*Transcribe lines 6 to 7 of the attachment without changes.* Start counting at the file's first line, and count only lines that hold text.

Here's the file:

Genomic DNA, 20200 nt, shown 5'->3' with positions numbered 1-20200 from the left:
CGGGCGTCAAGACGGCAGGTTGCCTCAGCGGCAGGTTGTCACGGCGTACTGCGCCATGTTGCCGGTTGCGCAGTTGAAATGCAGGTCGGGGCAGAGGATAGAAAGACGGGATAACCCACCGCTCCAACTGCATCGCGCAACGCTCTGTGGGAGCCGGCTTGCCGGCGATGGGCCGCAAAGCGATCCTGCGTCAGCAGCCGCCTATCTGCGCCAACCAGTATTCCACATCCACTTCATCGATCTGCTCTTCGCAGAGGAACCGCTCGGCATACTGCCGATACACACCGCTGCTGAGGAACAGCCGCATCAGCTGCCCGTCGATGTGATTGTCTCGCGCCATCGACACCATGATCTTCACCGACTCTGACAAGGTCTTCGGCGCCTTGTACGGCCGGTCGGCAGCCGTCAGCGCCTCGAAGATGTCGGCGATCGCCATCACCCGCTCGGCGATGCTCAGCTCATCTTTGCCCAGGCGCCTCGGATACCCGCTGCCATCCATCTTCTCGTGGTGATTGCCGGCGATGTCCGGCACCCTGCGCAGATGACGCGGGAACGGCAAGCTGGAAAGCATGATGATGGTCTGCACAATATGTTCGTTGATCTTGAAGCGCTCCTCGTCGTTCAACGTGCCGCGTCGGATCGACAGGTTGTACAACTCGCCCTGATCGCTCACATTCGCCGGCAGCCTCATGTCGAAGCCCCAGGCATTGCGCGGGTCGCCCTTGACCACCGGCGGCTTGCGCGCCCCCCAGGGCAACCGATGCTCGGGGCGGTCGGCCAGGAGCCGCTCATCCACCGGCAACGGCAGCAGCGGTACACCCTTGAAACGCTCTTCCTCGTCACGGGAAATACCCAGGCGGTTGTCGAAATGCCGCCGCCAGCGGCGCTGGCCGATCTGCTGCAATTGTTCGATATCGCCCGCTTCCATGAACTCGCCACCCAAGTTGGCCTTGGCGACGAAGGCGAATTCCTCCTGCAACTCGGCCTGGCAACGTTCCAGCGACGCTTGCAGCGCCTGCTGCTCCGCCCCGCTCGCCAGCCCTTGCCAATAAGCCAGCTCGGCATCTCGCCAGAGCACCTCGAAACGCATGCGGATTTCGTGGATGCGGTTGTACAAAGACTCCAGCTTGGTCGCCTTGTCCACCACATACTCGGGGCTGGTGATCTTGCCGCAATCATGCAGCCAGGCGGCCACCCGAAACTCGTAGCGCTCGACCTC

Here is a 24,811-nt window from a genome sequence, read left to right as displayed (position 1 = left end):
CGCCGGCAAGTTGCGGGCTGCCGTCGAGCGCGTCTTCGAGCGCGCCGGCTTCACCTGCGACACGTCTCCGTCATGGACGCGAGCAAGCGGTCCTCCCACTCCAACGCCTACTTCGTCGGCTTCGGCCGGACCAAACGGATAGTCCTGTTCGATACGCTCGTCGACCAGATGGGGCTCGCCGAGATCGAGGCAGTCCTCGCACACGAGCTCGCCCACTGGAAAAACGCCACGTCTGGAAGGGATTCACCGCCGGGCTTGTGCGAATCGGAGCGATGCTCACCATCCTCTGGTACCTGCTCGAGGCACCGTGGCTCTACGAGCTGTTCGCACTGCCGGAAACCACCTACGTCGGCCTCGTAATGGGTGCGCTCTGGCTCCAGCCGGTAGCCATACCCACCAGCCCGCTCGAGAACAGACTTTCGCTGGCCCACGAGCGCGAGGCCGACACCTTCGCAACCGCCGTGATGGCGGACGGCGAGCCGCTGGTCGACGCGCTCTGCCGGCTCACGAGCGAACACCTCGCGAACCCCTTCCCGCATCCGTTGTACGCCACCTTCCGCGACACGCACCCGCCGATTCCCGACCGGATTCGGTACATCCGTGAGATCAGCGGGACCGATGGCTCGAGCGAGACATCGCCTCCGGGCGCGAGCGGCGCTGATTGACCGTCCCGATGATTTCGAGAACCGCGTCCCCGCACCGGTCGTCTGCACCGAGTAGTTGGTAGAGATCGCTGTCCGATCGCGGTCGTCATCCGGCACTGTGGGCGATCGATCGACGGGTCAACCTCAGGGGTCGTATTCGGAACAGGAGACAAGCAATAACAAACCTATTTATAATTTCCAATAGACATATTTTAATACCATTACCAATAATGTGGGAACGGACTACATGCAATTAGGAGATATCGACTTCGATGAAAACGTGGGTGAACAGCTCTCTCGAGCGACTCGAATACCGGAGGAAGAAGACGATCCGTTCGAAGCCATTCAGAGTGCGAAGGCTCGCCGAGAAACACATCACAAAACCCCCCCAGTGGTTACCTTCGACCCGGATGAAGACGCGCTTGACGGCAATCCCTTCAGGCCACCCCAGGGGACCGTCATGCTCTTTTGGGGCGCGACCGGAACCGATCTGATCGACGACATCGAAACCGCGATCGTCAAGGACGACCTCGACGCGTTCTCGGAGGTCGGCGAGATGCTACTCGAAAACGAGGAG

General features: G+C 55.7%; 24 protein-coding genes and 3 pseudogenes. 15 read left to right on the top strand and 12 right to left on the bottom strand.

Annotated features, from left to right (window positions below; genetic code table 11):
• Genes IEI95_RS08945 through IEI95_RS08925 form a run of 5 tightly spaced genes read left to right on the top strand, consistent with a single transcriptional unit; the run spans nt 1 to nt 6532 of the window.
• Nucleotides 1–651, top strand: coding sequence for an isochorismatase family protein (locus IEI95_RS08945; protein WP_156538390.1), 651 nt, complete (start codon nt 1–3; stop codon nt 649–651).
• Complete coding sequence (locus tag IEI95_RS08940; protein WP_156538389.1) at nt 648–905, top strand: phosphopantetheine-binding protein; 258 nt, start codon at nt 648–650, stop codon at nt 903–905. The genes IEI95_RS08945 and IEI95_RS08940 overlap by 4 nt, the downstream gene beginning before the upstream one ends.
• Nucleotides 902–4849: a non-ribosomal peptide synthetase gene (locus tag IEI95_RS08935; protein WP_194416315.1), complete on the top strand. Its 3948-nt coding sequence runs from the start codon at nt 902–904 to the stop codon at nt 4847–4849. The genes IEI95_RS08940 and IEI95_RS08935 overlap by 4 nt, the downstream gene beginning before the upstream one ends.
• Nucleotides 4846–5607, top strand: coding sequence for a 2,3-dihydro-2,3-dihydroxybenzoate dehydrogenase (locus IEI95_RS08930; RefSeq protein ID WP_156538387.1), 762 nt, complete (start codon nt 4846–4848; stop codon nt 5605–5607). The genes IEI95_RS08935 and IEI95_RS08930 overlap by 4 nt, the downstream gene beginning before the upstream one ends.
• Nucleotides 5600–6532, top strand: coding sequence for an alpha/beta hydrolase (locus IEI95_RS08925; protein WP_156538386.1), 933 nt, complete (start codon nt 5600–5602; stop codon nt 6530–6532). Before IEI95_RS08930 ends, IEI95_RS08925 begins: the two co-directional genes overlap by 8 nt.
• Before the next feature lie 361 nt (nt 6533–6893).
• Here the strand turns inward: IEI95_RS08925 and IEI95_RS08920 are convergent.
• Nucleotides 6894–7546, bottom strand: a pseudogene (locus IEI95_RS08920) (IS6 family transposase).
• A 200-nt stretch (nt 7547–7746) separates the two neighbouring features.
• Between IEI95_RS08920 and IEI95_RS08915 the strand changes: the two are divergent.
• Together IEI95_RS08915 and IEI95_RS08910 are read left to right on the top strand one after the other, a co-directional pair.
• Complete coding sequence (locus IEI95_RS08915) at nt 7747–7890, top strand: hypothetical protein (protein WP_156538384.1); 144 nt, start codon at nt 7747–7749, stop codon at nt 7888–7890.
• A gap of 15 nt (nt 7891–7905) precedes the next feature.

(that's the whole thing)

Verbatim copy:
Annotated features, from left to right (window positions below; genetic code table 11):
• Genes IEI95_RS08945 through IEI95_RS08925 form a run of 5 tightly spaced genes read left to right on the top strand, consistent with a single transcriptional unit; the run spans nt 1 to nt 6532 of the window.